Milk is high in benefits and has several, reportedly healthful effects. Therefore, the cows that produce that milk are in hot demand.
And that demand equates to labor – and labor costs are rising.
See where I am going with this?
So anything that could help dairy farmers with their productivity and save on costs would be a boon to the industry. Thankfully, a group of individuals in Australia has found a way – a robotic way – around this need for streamlined production.
But first, I want to discuss just how much milk we consume:
According to the International Dairy Foods Association, milk consumption (IFDA) has faltered somewhat in the past few years – but it is still a worthy commodity. The total sales of milk in the United States have remained fairly strong in the past twenty years – but there has been a recent trend away from whole milk to lower fat varieties.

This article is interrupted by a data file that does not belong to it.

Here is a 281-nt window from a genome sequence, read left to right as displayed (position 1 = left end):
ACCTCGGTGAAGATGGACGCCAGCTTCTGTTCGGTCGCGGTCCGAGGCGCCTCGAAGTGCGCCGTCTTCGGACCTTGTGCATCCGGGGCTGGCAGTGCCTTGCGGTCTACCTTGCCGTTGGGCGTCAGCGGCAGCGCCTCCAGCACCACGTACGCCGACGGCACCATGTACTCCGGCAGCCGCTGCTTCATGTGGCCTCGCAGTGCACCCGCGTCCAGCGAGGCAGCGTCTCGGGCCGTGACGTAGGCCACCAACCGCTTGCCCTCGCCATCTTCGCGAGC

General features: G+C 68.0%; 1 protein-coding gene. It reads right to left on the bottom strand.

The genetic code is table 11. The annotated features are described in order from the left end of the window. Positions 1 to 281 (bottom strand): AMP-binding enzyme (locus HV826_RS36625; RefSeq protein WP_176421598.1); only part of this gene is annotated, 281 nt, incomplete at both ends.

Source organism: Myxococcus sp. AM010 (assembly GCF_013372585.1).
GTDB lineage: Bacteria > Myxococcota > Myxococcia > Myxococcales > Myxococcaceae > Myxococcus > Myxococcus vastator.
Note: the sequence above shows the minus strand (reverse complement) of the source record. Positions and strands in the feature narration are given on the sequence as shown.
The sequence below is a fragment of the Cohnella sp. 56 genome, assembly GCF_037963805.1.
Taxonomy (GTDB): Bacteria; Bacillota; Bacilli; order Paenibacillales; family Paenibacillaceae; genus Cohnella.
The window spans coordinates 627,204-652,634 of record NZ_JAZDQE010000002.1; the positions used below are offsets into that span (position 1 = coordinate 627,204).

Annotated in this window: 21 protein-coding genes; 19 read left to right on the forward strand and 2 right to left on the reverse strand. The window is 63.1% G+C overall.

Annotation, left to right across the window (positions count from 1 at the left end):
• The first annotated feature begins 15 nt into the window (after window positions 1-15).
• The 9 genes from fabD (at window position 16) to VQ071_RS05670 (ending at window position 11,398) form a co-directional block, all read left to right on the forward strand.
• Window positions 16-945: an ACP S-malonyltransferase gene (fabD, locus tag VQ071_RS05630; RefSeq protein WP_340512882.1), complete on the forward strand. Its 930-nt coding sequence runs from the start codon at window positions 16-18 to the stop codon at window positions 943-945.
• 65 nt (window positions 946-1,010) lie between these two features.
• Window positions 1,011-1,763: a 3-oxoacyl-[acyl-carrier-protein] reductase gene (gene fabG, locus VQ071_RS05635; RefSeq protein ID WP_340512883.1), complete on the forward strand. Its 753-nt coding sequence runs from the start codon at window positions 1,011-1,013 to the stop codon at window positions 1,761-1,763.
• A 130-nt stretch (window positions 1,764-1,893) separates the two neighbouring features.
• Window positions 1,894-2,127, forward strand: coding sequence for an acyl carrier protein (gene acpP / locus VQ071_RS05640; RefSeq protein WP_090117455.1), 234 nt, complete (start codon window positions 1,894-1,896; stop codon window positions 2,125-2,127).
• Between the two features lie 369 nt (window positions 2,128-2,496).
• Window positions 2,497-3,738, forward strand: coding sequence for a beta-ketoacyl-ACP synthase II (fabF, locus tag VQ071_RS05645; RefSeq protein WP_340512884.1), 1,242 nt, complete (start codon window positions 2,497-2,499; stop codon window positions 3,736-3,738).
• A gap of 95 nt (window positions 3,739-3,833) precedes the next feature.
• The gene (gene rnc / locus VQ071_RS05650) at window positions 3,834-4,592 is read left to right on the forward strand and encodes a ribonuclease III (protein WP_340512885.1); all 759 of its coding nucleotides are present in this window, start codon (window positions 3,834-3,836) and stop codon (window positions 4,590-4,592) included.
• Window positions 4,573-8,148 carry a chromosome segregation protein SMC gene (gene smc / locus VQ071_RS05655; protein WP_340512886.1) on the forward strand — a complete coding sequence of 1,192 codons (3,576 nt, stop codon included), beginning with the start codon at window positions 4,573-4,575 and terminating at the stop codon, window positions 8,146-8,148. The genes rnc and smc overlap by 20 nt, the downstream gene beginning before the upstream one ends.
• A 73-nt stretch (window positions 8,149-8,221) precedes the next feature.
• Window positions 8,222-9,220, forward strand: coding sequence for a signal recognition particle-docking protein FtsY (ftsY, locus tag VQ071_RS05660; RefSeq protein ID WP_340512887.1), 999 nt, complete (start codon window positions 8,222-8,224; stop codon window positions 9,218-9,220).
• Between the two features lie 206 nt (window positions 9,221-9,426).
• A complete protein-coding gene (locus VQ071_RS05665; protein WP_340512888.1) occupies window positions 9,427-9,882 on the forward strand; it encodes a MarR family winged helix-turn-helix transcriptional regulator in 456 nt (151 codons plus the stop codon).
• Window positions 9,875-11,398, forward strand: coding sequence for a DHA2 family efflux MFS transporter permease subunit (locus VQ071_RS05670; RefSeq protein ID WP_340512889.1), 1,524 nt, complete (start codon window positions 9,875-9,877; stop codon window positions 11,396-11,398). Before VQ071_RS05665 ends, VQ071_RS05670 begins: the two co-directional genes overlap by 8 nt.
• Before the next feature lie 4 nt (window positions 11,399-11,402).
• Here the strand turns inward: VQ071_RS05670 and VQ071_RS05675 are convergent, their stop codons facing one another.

And also as per IFDA, “According to USDA’s Economic Research Service, total per capita consumption of all fluid milk products was 179.9 pounds in 2008, a decrease of less than 0.1 percent from 2007. Sales of U.S. fluid milk products fell 0.9 percent to approximately 20.86 gallons per capita.”
And according to this article, those gallons may soon be milked by… robots.
DeLaval, in conjunction with the efforts of the University of Sydney and the FutureDairy project, has developed a rotary robot that performs milking tasks without the need of a human operator.
Shirley Harlock, chairperson of FutureDairy, said the robotic rotary was a major step towards helping out with some major dairy industry concerns – such as the availability of labor and also, the lifestyle of dairy farmers.
"This is one of the most exciting developments that has occurred in the 40 years I've been dairy farming. Although it won't suit all dairy farmers, the robotic rotary offers considerable benefits in terms of enabling more flexible working conditions and improved lifestyle," Harlock said. Erin Monda recently graduated from W.C.S.U. with a degree in professional writing. She primarily writes about network technologies, including cloud computing, virtualization and network optimization, however she also has a focus on E911 technologies and legislation.
Edited by Erin Monda